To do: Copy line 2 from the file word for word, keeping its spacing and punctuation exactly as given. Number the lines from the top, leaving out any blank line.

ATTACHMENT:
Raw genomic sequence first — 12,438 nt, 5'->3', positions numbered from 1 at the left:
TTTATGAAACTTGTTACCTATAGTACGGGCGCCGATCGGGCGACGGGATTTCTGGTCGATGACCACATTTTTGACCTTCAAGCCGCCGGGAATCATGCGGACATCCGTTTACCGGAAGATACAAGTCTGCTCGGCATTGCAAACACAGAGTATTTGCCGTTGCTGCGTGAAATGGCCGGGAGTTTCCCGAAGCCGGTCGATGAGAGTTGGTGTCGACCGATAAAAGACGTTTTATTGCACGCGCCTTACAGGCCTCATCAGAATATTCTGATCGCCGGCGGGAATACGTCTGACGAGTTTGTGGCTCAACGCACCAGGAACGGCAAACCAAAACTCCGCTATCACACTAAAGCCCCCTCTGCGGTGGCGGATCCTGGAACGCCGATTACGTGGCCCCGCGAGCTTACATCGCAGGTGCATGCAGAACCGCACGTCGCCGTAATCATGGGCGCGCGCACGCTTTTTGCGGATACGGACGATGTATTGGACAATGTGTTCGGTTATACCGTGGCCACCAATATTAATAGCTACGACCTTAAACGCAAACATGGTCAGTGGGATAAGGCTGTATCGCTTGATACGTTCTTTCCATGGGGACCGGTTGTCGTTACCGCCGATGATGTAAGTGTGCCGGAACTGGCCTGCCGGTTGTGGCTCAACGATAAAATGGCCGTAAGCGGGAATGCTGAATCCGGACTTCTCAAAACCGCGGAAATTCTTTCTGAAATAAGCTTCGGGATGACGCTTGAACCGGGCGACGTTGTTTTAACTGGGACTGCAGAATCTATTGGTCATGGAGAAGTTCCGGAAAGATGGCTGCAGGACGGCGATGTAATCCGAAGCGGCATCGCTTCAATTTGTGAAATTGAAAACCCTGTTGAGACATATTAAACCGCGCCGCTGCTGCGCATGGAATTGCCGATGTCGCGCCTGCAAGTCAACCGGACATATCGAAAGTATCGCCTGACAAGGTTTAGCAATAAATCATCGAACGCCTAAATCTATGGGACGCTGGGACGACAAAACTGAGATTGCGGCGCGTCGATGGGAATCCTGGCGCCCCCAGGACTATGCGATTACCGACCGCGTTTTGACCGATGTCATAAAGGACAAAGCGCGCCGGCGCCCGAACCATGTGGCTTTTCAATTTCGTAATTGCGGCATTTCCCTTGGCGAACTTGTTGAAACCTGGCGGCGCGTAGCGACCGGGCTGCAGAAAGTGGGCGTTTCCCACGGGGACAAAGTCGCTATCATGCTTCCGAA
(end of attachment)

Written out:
TTTATGAAACTTGTTACCTATAGTACGGGCGCCGATCGGGCGACGGGATTTCTGGTCGATGACCACATTTTTGACCTTCAAGCCGCCGGGAATCATGCGGACATCCGTTTACCGGAAGATACAAGTCTGCTCGGCATTGCAAACACAGAGTATTTGCCGTTGCTGCGTGAAATGGCCGGGAGTTTCCCGAAGCCGGTCGATGAGAGTTGGTGTCGACCGATAAAAGACGTTTTATTGCACGCGCCTTACAGGCCTCATCAGAATATTCTGATCGCCGGCGGGAATACGTCTGACGAGTTTGTGGCTCAACGCACCAGGAACGGCAAACCAAAACTCCGCTATCACACTAAAGCCCCCTCTGCGGTGGCGGATCCTGGAACGCCGATTACGTGGCCCCGCGAGCTTACATCGCAGGTGCATGCAGAACCGCACGTCGCCGTAATCATGGGCGCGCGCACGCTTTTTGCGGATACGGACGATGTATTGGACAATGTGTTCGGTTATACCGTGGCCACCAATATTAATAGCTACGACCTTAAACGCAAACATGGTCAGTGGGATAAGGCTGTATCGCTTGATACGTTCTTTCCATGGGGACCGGTTGTCGTTACCGCCGATGATGTAAGTGTGCCGGAACTGGCCTGCCGGTTGTGGCTCAACGATAAAATGGCCGTAAGCGGGAATGCTGAATCCGGACTTCTCAAAACCGCGGAAATTCTTTCTGAAATAAGCTTCGGGATGACGCTTGAACCGGGCGACGTTGTTTTAACTGGGACTGCAGAATCTATTGGTCATGGAGAAGTTCCGGAAAGATGGCTGCAGGACGGCGATGTAATCCGAAGCGGCATCGCTTCAATTTGTGAAATTGAAAACCCTGTTGAGACATATTAAACCGCGCCGCTGCTGCGCATGGAATTGCCGATGTCGCGCCTGCAAGTCAACCGGACATATCGAAAGTATCGCCTGACAAGGTTTAGCAATAAATCATCGAACGCCTAAATCTATGGGACGCTGGGACGACAAAACTGAGATTGCGGCGCGTCGATGGGAATCCTGGCGCCCCCAGGACTATGCGATTACCGACCGCGTTTTGACCGATGTCATAAAGGACAAAGCGCGCCGGCGCCCGAACCATGTGGCTTTTCAATTTCGTAATTGCGGCATTTCCCTTGGCGAACTTGTTGAAACCTGGCGGCGCGTAGCGACCGGGCTGCAGAAAGTGGGCGTTTCCCACGGGGACAAAGTCGCTATCATGCTTCCGAA